We used two boxes for the body of our trap (one of them being a cereal box) which we cut circular holes into before adhering them together. We painted the whole thing green and then decorated it with items from our craft box and shamrock stickers we bought at the craft store.

We made a ladder from craft sticks and added a couple signs that said things opposite of what we wanted the leprechauns to do—reverse psychology works great on leprechauns you know. Lastly we layered a pile of feathers to the bottom of the box so the leprechaun could land on something soft. It took about 3 days to finish our trap working on it about 20 minutes a day, we are very devoted trap makers!

The final product came out working and looking quite similar to the blueprint sketch with one exception; we ended up not needed a third box for stability because our bottom box was large enough to carry the weight of the box on top.

In all our trap making we have never caught a leprechaun but we are hoping this is our lucky year. If not, we know we'll probably at least end up with some chocolate gold coins like years past. In fact, we have already collected a few coins near the tiny green footprints we have found.
Is Leprechaun trap making one of your traditions or on your crafting agenda this month? Please, do share.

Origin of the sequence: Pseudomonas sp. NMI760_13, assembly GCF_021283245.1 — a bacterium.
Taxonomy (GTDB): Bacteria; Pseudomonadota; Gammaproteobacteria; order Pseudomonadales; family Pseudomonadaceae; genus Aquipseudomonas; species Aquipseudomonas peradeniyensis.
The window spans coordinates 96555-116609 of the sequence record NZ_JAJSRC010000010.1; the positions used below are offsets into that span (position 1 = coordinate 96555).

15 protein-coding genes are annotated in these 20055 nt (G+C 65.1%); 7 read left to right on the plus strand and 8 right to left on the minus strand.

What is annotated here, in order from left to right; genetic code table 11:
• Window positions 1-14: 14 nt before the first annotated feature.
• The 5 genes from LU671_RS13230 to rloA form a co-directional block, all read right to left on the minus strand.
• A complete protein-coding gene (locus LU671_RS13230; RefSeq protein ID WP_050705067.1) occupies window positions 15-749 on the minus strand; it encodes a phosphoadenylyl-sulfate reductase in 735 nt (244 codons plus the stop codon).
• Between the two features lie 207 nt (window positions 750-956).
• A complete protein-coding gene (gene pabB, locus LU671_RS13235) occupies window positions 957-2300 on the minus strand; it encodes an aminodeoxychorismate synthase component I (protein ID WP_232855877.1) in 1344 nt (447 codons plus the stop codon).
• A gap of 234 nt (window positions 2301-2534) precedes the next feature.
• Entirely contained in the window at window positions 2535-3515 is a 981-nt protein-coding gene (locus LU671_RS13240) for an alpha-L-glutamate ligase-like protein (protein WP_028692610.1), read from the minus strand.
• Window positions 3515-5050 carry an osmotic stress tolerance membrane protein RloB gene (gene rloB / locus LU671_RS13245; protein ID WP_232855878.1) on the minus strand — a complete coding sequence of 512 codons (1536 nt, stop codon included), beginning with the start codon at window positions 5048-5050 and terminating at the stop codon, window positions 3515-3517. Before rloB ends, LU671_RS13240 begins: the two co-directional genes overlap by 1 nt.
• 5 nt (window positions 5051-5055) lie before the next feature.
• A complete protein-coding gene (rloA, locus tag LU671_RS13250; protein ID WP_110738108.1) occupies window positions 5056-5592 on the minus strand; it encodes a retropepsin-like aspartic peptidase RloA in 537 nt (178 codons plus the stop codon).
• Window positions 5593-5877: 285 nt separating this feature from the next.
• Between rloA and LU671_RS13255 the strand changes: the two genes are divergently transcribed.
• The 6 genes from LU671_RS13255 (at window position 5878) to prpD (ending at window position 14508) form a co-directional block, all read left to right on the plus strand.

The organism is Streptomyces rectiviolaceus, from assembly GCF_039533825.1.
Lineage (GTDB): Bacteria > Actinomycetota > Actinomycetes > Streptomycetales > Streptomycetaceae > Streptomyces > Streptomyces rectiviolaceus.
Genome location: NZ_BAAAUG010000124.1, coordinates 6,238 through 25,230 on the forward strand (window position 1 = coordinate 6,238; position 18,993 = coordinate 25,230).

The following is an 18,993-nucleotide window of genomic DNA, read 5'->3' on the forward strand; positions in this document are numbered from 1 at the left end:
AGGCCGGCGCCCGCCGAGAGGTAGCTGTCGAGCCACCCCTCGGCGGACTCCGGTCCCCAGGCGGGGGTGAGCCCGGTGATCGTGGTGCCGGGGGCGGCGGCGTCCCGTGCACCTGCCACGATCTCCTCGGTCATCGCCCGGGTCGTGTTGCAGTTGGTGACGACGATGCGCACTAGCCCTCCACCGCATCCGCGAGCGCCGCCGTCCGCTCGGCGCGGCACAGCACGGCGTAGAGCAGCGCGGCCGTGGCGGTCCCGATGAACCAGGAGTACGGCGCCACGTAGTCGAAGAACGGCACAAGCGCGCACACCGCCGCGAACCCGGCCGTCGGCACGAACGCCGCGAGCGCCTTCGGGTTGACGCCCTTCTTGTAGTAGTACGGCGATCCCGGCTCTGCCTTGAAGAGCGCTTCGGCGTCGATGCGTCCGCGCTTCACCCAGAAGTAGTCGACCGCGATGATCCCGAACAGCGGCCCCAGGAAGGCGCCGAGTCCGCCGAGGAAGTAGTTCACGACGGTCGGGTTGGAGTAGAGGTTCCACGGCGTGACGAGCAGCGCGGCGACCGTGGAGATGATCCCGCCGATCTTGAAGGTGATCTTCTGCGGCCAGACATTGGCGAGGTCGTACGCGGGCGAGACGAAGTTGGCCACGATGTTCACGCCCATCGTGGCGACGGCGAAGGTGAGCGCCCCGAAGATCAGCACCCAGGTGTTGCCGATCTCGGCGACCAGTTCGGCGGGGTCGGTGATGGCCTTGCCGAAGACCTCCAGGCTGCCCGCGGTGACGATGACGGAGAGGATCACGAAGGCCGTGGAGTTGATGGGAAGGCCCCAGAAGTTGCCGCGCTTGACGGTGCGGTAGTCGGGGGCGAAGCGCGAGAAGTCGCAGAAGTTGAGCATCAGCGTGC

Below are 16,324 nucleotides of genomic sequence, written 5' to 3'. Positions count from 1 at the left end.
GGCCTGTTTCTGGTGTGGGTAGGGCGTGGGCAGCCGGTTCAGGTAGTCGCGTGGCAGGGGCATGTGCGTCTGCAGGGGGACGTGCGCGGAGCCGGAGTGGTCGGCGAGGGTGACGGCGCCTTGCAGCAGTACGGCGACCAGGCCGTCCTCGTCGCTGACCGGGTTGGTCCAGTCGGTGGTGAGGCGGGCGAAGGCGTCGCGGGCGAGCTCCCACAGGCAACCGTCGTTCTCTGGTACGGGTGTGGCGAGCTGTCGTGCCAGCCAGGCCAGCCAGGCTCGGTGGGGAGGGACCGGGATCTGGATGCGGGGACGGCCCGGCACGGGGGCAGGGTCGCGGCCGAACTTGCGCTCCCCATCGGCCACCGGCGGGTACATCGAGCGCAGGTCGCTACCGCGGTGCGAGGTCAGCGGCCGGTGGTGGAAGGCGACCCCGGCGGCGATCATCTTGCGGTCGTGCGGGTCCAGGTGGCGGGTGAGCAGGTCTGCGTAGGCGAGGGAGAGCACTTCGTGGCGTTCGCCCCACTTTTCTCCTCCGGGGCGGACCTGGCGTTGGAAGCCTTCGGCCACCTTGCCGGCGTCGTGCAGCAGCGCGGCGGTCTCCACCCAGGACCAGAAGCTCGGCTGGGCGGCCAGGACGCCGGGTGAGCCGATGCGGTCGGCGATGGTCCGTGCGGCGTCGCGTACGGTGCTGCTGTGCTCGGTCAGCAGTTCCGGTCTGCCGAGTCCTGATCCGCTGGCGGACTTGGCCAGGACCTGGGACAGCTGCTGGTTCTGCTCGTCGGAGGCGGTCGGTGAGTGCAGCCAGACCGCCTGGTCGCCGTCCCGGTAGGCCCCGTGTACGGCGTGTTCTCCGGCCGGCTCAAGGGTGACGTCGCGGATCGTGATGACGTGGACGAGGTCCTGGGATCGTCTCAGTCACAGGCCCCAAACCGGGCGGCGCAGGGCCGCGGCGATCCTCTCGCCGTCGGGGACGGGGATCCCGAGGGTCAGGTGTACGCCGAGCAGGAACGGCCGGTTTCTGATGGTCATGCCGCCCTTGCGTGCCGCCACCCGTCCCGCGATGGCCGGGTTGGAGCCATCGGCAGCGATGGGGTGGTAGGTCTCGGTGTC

P.S. Sewfixated wins a bag of pom-poms and googley eyes for answering the question to my question on the Warm Fuzzy post. Please email me your address and I will get it in the mail right away!

Monday, March 7, 2011

Warm Fuzzies

Despite the fact that February has been declared the month of love, last month’s sibling rivalry record was at all time high in these parts. Tearing two children apart from one another as they are in a battle to determine who has been given the most granola in their yogurt cup can be a little tiring.

In an effort to recognize the good deeds that take place in the home (because surely my children express their love for each other on occasion) and perhaps as a subtle attempt to instigate sibling bonding as opposed to sibling demolishing, I decided to start documenting daily acts of kindness in a way that my children would be known participants.  So, we started a warm fuzzy jar.